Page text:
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EDITORIAL

Fueling the fires of a crisis at Boston Latin School

Tommy Chang, the superintendant of Boston Public Schools (left) and Mayor Walsh (right) spoke after a closed-door meeting at Boston Latin School. David L Ryan/Globe Staff Photo
Tommy Chang, the superintendant of Boston Public Schools (left) and Mayor Walsh (right) spoke after a closed-door meeting at Boston Latin School. David L Ryan/Globe Staff Photo (David L. Ryan)

Mayor Walsh, through his politically expedient refusal to stand up for Boston Latin School headmaster Lynne Mooney Teta, has allowed an entirely preventable crisis to engulf the crown jewel of the Boston Public Schools. It’s not too late to undo the damage, but Walsh needs to recognize quickly that his past avowals of support for the school have been insufficient.

Indeed, it’s amazing that Teta put up with the half-hearted support from Walsh for as long as she did. The headmaster, who finally submitted her resignation this week, was targeted by civil rights activists and tarred for months as an uncaring racist, while the mayor and school department failed to fully defend her.

Now, it appears, she’s no longer willing to play the piñata. Teta and another top BLS official submitted their resignations this week. The school’s faculty is in open revolt, understandably appalled by the school’s portrayal.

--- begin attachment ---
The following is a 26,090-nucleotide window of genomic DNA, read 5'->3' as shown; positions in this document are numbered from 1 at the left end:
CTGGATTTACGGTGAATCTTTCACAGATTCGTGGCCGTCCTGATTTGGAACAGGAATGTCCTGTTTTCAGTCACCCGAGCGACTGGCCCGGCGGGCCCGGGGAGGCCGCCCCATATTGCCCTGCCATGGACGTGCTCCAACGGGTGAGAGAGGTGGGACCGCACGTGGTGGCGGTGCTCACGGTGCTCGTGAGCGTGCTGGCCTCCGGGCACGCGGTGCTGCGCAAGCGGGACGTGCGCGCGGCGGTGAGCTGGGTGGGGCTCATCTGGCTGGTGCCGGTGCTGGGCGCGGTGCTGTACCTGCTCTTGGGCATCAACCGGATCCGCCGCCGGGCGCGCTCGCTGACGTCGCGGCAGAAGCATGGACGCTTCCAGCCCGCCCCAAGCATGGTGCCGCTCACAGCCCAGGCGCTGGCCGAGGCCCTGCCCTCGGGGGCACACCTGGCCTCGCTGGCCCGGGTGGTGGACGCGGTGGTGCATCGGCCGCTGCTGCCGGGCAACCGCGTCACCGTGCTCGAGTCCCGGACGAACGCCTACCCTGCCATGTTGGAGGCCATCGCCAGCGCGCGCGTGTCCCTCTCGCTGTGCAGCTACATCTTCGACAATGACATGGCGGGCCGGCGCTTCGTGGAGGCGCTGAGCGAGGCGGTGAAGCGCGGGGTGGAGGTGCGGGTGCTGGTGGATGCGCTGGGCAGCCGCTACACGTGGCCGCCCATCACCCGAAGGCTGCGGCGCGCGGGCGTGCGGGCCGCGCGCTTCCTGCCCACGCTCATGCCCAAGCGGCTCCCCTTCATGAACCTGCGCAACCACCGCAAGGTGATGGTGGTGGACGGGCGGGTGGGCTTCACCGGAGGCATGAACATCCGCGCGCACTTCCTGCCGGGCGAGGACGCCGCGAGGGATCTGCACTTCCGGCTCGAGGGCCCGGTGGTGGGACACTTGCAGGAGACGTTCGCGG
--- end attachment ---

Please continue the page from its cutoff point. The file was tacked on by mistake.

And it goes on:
The controversy began when black students raised concerns about the exam school’s racial climate. Those complaints were, in themselves, totally legitimate. Like any other school, Boston Latin must provide a welcoming learning environment for students of all races. The school department launched an inquiry into the reports and found BLS erred in its response to one of the seven incidents.

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At that point, the mayorally appointed school committee should have either fired Teta, if officials believed the mistake pointed to a broader problem that really was her fault, or explicitly rejected the calls for her dismissal. By allowing her to twist in the wind instead, Walsh seemed to want to have it both ways: He avoided crossing the civil rights activists who became fixated on Teta, while at the same time keeping a widely respected educator in the job.

Nor did the city allow Teta to defend herself in public, meaning highly personal attacks against her went unanswered. Is it any wonder she got sick of it? “It is unfortunate that at a time when Boston Latin School has made tangible progress to combat racism in our community through constructive dialogue fostered by the student body, others outside the school continue to condemn us, denounce us, and hold us responsible for district policies and practices over which the school has no control,” Teta wrote in her resignation letter.

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The BLS faculty is now demanding that the city give Teta and Assistant Headmaster Malcolm Flynn another chance, which the city could do by refusing to accept their resignations. But if the mayor is not willing to fully back the school’s administrators, and insists on focusing on systemic issues instead of scapegoating individuals, there would be no point. Either way, the school clearly has some rocky months ahead. And if Boston Latin falls into disarray and upheaval as a result, it’ll be a self-inflicted wound from City Hall.